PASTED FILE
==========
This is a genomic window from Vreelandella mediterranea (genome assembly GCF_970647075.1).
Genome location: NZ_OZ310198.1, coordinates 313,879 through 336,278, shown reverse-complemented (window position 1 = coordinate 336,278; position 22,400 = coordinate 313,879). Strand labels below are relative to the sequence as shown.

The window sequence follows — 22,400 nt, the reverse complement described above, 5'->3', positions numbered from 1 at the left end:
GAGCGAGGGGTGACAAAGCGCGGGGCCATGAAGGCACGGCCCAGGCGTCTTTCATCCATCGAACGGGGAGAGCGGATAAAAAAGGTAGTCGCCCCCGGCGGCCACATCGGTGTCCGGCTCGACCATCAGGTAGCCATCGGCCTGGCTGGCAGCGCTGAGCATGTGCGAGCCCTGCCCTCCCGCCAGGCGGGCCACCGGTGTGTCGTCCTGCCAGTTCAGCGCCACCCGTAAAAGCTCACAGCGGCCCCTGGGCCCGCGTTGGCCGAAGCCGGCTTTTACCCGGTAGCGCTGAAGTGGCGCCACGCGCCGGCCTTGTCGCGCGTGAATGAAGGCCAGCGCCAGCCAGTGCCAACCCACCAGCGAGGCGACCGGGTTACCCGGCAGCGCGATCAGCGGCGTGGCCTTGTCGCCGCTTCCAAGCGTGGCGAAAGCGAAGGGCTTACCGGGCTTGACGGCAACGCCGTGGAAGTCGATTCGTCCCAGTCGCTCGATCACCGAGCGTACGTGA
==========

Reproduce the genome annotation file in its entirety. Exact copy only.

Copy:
This is a genomic window from Vreelandella mediterranea (genome assembly GCF_970647075.1).
Genome location: NZ_OZ310198.1, coordinates 313,879 through 336,278, shown reverse-complemented (window position 1 = coordinate 336,278; position 22,400 = coordinate 313,879). Strand labels below are relative to the sequence as shown.

The window sequence follows — 22,400 nt, the reverse complement described above, 5'->3', positions numbered from 1 at the left end:
GAGCGAGGGGTGACAAAGCGCGGGGCCATGAAGGCACGGCCCAGGCGTCTTTCATCCATCGAACGGGGAGAGCGGATAAAAAAGGTAGTCGCCCCCGGCGGCCACATCGGTGTCCGGCTCGACCATCAGGTAGCCATCGGCCTGGCTGGCAGCGCTGAGCATGTGCGAGCCCTGCCCTCCCGCCAGGCGGGCCACCGGTGTGTCGTCCTGCCAGTTCAGCGCCACCCGTAAAAGCTCACAGCGGCCCCTGGGCCCGCGTTGGCCGAAGCCGGCTTTTACCCGGTAGCGCTGAAGTGGCGCCACGCGCCGGCCTTGTCGCGCGTGAATGAAGGCCAGCGCCAGCCAGTGCCAACCCACCAGCGAGGCGACCGGGTTACCCGGCAGCGCGATCAGCGGCGTGGCCTTGTCGCCGCTTCCAAGCGTGGCGAAAGCGAAGGGCTTACCGGGCTTGACGGCAACGCCGTGGAAGTCGATTCGTCCCAGTCGCTCGATCACCGAGCGTACGTGA